What are cervical abnormalities caused by?
The vast majority of cervical abnormalities are the result of long-term, persistent HPV infection. HPV is a rather common infection. According to literature, at least 80% of women will be infected with one or more subtypes of the virus soon after they commence their sexual life. In most cases, the immune system will successfully control the infection by suppressing it within 2 years.
Cervical abnormalities: What happens when HPV infection remains active?
If the infection remains active, a number of women will develop persistent infection which, however, fails to cause cervical lesions.
Some women with persistent HPV infection develop low-grade intraepithelial lesion (Low Grade Squamous Intraepithelial Lesion – LGSIL or Cervical Intraepithelial Neoplasia grade 1 – CIN1). The majority of low-grade lesions regresses automatically (70-90%). Amongst the remaining, some will remain at this stage for years and the rest will progress to high-grade lesions (High Grade Squamous Intraepithelial Lesion – HGSIL or Cervical Intraepithelial Neoplasia grade 2-3 – CIN2-3).
Finally, some of the women with neglected high-grade lesions will develop invasive cervical cancer if left untreated for years.
Cervical abnormalities: Conservative management
HPV infection as well as low-grade cervical lesions are usually managed with simple monitoring. The individual decision for each woman depends on:
• her age
• her medical history
• the presence of risk factors
• the desire for future pregnancies
• Her preference and the informed decision she will make following a detailed consultation of the pros and cons of each approach by an expert gynaecologist
Smoking cessation is known to double the success rate of HPV suppression by the immune system. The use of condom has also been found to have a positive effect to clearing HPV infection and hence controlling cervical lesions. Also, some commercially available medical treatments, that aim to boost the immune response against HPV, can have a positive contribution.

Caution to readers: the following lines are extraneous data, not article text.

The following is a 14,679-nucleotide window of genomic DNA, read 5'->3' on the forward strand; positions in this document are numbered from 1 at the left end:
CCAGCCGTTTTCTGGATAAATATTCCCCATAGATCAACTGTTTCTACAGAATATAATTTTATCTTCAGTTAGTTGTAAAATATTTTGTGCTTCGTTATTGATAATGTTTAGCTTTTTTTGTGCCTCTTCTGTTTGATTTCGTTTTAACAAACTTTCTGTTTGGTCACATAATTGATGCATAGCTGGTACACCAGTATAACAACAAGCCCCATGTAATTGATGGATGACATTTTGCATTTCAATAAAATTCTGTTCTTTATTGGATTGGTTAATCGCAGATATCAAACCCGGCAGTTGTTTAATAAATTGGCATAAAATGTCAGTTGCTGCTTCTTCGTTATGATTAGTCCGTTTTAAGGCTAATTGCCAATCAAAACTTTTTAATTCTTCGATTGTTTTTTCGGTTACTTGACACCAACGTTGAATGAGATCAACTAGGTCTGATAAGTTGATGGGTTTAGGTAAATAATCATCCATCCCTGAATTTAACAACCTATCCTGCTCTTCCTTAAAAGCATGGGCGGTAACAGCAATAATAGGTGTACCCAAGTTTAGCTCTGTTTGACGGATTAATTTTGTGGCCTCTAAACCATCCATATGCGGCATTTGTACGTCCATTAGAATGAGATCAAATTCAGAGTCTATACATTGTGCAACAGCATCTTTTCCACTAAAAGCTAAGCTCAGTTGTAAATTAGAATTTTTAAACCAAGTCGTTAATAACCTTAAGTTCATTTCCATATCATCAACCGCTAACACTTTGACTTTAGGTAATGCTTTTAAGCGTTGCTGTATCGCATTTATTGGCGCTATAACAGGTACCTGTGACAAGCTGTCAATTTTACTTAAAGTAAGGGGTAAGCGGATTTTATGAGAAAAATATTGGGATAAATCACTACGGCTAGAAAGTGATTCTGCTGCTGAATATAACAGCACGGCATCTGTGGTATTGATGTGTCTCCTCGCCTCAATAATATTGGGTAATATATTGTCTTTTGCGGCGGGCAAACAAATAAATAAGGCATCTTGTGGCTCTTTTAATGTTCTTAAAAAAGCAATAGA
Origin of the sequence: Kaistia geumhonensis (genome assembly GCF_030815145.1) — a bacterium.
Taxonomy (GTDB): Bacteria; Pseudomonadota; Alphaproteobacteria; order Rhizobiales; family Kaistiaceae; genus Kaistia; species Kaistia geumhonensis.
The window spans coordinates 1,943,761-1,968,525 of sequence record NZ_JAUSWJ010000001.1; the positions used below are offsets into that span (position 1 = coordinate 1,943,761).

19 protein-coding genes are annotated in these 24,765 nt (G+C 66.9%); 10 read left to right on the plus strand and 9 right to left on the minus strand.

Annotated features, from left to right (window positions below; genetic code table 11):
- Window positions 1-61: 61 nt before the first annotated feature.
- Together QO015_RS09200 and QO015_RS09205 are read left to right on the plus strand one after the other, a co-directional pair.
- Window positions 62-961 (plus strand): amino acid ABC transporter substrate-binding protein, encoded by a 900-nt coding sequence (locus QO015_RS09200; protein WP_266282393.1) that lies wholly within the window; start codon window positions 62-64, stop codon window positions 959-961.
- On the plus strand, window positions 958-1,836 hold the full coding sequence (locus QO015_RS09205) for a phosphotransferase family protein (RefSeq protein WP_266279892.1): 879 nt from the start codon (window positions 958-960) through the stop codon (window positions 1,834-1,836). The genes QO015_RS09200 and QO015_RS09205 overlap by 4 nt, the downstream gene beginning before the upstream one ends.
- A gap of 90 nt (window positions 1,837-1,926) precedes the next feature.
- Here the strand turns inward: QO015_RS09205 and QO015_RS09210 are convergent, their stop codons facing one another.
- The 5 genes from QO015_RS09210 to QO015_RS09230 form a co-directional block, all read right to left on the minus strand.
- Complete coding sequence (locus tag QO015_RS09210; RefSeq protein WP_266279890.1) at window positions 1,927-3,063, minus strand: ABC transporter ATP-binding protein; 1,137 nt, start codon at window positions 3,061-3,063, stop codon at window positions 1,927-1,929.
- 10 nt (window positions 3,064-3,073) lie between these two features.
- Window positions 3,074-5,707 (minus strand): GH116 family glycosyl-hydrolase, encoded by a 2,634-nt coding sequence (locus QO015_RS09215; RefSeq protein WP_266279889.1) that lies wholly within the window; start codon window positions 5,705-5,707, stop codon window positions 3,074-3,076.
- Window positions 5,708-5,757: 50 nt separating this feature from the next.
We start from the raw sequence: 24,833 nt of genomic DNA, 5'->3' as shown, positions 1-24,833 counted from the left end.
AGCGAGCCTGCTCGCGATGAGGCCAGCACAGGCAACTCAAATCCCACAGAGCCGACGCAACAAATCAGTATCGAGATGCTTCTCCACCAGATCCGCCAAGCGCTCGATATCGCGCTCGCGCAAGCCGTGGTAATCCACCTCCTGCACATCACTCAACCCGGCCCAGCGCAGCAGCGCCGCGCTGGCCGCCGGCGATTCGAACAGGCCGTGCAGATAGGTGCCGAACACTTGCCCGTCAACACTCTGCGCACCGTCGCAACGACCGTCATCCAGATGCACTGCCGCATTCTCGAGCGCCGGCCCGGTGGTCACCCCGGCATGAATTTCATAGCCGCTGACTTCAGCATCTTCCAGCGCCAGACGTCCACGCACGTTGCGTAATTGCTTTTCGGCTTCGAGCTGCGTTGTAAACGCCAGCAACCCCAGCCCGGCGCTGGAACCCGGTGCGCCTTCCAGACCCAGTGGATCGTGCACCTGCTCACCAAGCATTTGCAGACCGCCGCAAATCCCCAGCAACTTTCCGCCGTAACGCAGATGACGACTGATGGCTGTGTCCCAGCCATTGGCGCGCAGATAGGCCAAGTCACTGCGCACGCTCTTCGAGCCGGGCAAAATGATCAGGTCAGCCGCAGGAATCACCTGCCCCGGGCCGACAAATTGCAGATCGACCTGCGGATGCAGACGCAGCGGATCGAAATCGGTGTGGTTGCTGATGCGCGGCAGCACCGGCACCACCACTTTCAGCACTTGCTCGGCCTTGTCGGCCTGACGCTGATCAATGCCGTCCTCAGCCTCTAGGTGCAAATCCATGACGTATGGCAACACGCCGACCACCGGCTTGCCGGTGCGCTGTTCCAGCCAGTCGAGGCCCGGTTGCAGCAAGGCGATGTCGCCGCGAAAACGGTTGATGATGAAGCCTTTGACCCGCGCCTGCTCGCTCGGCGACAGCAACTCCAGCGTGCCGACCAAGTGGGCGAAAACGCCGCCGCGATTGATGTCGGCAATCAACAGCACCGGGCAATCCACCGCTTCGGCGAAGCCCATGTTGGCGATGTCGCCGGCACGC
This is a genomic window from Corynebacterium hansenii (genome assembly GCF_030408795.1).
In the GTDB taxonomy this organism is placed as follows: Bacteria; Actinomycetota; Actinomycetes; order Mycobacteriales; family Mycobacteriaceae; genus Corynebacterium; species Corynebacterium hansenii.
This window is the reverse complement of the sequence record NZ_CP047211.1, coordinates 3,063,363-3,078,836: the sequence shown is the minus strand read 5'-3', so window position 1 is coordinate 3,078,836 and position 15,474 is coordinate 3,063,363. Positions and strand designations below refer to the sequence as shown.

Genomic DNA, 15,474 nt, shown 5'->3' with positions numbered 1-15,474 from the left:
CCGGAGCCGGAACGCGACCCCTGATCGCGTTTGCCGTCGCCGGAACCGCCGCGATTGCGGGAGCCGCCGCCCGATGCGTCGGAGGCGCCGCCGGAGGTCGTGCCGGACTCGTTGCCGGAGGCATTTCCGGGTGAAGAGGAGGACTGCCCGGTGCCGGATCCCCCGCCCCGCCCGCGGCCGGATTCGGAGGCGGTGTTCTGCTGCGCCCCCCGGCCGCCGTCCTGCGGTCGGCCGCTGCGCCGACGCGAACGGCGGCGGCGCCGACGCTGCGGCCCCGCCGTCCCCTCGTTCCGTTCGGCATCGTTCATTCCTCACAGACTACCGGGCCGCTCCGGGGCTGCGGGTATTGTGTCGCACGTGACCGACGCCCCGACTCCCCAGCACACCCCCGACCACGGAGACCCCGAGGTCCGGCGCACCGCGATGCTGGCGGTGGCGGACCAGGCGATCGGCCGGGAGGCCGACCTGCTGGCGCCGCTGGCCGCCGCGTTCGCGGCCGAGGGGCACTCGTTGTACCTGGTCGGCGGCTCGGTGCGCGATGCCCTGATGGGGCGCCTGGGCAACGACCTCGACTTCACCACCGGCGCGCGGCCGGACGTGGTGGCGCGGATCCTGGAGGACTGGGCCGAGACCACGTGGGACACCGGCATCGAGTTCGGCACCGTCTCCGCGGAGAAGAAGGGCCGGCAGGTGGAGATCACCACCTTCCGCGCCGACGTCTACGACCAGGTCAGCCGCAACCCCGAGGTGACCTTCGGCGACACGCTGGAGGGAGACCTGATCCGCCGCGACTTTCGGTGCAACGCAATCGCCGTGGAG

The treatments listed below do not alter the long term risk of HPV infection. They are however likely to help clear it shortly after treatment by reducing the viral load and initiating an immune response. Interestingly, the likelihood of persistent infection and/or re-infection following treatment for persistent low-grade lesions is very high, and higher compared to if the treatment is performed for a high-grade abnormality.
Cervical abnormalities: Invasive treatments
Excisional treatments for cervical lesions (loop excision, LLETZ, LEEP, cone biopsy, cold knife conisation) are the indicated treatment for:
• some of the moderate changes (CIN2)
• Severe changes (CIN3)
Excisional treatments aim to remove the area around the opening of the cervix where the abnormalities occur. Treatments can be performed both under local and general anesthetic as a day case and are extremely safe. Provided they are properly performed by a trained gynaecologist, the risk of complications, both short and long term, is very low. In addition, they are very successful in removing the lesion and normalise cytology in >95% of cases.
Increasing data in the literature show that vaccination after treatment for high-grade cervical intraepithelial lesions increases protection against re-infection. Therefore, vaccination after treatment reduces the risk of future recurrence of the lesion. This appears to be due to the high probability of short-term suppression of HPV infection immediately after excisional treatment for high-grade abnormalities.
Who can I turn to for cervical abnormalities?
Gynaecologist Surgeon Christina Founta has extensive experience in diagnosis, management and treatment of HPV related cervical abnormalities. She is accredited in Diagnostic Colposcopy and Treatment, as well as a trainer of the British Society of Cervical Colposcopy and Pathology (BSCCP) for a number of years. She is also one of the few private gynecologists in Greece certified in therapeutic colposcopy by the Hellenic Society of Colposcopy and Cervical Pathology.